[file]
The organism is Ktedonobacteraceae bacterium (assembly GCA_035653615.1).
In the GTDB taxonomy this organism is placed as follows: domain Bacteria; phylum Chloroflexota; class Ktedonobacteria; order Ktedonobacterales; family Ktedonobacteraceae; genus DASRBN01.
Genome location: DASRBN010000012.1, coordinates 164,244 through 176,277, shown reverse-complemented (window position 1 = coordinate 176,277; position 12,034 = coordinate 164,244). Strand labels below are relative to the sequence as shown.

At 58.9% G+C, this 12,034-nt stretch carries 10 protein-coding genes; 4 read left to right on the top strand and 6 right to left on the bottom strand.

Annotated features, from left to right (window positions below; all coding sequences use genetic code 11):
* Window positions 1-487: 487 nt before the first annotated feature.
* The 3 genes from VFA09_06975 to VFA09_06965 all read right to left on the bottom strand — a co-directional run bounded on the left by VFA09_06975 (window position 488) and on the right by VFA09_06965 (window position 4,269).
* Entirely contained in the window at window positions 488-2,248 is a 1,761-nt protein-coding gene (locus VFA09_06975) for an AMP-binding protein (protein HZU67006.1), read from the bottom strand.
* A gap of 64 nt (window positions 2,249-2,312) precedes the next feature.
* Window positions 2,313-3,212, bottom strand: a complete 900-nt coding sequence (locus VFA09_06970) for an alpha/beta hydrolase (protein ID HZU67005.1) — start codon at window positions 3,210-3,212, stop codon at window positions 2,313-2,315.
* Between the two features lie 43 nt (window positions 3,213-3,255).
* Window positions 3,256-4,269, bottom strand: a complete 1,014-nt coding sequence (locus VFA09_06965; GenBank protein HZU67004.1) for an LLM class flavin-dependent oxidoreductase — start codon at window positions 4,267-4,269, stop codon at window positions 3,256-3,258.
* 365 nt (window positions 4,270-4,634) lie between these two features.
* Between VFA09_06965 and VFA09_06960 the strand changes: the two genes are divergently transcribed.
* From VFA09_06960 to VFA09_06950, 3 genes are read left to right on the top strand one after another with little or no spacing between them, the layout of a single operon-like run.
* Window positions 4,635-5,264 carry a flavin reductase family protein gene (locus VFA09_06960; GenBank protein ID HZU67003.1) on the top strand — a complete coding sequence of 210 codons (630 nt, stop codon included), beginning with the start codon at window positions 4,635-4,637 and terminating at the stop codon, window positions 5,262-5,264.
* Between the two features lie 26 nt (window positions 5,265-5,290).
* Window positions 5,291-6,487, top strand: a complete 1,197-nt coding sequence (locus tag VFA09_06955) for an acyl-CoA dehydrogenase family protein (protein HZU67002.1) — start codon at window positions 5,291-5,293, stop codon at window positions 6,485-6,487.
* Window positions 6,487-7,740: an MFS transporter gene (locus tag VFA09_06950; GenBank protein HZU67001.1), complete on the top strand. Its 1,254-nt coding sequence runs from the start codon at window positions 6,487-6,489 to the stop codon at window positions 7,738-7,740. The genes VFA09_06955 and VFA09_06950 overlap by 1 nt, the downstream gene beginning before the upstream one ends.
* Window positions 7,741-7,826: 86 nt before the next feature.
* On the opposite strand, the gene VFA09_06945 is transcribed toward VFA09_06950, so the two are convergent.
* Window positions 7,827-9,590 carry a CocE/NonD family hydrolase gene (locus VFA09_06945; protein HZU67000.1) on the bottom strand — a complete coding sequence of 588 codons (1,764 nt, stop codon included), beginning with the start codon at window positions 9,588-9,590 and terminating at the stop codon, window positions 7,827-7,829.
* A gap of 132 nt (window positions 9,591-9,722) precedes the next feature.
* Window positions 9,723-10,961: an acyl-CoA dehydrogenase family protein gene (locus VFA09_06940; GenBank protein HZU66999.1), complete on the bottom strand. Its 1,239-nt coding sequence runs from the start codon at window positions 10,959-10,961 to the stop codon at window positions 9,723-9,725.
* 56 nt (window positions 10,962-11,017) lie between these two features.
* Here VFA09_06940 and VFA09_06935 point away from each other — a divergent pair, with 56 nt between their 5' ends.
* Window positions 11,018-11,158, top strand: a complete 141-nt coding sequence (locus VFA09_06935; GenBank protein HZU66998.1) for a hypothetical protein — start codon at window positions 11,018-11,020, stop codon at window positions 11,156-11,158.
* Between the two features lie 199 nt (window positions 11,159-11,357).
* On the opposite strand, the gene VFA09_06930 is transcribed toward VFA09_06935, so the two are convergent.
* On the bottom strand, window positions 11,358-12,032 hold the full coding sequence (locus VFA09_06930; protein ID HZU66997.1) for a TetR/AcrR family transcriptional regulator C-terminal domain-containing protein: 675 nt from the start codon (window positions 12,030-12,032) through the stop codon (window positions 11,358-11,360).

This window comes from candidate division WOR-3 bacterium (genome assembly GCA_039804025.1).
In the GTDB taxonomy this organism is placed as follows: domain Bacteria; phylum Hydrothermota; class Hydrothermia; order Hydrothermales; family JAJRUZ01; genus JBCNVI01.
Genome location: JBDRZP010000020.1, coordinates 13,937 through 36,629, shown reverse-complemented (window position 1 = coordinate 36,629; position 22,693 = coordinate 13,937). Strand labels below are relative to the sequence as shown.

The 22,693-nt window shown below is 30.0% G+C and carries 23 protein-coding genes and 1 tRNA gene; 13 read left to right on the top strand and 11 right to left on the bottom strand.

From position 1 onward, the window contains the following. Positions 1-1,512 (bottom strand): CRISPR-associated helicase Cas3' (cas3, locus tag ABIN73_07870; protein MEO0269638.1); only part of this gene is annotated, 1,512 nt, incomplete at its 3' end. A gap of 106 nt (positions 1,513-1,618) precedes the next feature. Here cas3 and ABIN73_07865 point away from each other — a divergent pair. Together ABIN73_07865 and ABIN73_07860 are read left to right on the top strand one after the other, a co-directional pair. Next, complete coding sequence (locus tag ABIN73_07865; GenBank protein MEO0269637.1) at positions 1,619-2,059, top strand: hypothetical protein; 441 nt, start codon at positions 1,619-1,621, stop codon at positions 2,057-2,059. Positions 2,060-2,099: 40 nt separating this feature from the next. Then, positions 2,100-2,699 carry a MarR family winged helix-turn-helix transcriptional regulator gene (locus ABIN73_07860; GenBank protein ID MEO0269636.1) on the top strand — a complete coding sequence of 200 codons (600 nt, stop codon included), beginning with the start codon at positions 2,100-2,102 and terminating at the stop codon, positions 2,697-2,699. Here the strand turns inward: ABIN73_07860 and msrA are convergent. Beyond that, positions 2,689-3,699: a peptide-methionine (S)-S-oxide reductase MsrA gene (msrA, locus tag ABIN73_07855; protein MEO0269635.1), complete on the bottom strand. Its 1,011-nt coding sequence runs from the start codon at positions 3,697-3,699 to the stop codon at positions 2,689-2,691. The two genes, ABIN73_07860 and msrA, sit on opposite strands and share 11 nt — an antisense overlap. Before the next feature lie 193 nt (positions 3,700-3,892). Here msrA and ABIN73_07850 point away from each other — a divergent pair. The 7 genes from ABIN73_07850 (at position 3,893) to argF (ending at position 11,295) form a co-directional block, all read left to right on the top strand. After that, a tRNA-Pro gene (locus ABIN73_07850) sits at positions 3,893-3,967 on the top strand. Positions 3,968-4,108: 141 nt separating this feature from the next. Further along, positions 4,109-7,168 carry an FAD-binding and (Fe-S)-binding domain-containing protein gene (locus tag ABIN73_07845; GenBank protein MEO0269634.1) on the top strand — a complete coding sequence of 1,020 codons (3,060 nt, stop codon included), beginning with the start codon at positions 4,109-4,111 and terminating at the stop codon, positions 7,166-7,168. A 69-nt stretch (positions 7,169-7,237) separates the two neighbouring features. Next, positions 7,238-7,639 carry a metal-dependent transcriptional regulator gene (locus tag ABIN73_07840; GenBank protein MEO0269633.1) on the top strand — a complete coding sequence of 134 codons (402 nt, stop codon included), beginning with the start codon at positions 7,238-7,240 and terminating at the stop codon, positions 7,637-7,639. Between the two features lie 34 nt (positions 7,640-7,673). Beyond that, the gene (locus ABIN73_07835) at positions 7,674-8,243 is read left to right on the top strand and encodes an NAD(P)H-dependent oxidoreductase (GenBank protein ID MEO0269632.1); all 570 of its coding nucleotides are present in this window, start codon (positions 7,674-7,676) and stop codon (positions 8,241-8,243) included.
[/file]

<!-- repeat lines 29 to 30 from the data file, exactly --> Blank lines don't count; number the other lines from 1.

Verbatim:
* On the opposite strand, the gene VFA09_06930 is transcribed toward VFA09_06935, so the two are convergent.
* On the bottom strand, window positions 11,358-12,032 hold the full coding sequence (locus VFA09_06930; protein ID HZU66997.1) for a TetR/AcrR family transcriptional regulator C-terminal domain-containing protein: 675 nt from the start codon (window positions 12,030-12,032) through the stop codon (window positions 11,358-11,360).